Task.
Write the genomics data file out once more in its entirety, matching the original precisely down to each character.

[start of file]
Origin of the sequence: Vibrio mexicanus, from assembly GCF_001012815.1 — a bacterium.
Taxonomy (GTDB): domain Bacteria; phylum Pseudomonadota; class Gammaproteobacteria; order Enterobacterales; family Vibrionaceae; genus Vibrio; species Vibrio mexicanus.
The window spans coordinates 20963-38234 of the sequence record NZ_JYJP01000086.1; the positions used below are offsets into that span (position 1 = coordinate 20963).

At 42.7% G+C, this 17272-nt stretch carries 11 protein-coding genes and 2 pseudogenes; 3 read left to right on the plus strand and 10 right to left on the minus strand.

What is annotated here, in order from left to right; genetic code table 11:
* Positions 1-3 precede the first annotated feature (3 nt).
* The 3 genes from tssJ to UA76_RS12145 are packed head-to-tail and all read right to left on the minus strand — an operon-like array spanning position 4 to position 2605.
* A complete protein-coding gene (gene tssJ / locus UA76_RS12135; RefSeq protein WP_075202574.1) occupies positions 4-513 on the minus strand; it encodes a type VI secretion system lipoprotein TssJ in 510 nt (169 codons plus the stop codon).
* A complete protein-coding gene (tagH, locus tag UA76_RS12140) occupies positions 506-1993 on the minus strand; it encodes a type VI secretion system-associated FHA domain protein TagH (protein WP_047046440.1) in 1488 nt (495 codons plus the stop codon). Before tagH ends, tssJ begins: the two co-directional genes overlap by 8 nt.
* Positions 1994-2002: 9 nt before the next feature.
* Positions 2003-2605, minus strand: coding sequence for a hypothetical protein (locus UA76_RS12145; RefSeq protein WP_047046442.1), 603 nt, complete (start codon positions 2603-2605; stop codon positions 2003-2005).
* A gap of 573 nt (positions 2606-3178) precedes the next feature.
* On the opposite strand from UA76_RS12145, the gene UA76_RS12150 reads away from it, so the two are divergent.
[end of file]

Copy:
Origin of the sequence: Vibrio mexicanus, from assembly GCF_001012815.1 — a bacterium.
Taxonomy (GTDB): domain Bacteria; phylum Pseudomonadota; class Gammaproteobacteria; order Enterobacterales; family Vibrionaceae; genus Vibrio; species Vibrio mexicanus.
The window spans coordinates 20963-38234 of the sequence record NZ_JYJP01000086.1; the positions used below are offsets into that span (position 1 = coordinate 20963).

At 42.7% G+C, this 17272-nt stretch carries 11 protein-coding genes and 2 pseudogenes; 3 read left to right on the plus strand and 10 right to left on the minus strand.

What is annotated here, in order from left to right; genetic code table 11:
* Positions 1-3 precede the first annotated feature (3 nt).
* The 3 genes from tssJ to UA76_RS12145 are packed head-to-tail and all read right to left on the minus strand — an operon-like array spanning position 4 to position 2605.
* A complete protein-coding gene (gene tssJ / locus UA76_RS12135; RefSeq protein WP_075202574.1) occupies positions 4-513 on the minus strand; it encodes a type VI secretion system lipoprotein TssJ in 510 nt (169 codons plus the stop codon).
* A complete protein-coding gene (tagH, locus tag UA76_RS12140) occupies positions 506-1993 on the minus strand; it encodes a type VI secretion system-associated FHA domain protein TagH (protein WP_047046440.1) in 1488 nt (495 codons plus the stop codon). Before tagH ends, tssJ begins: the two co-directional genes overlap by 8 nt.
* Positions 1994-2002: 9 nt before the next feature.
* Positions 2003-2605, minus strand: coding sequence for a hypothetical protein (locus UA76_RS12145; RefSeq protein WP_047046442.1), 603 nt, complete (start codon positions 2603-2605; stop codon positions 2003-2005).
* A gap of 573 nt (positions 2606-3178) precedes the next feature.
* On the opposite strand from UA76_RS12145, the gene UA76_RS12150 reads away from it, so the two are divergent.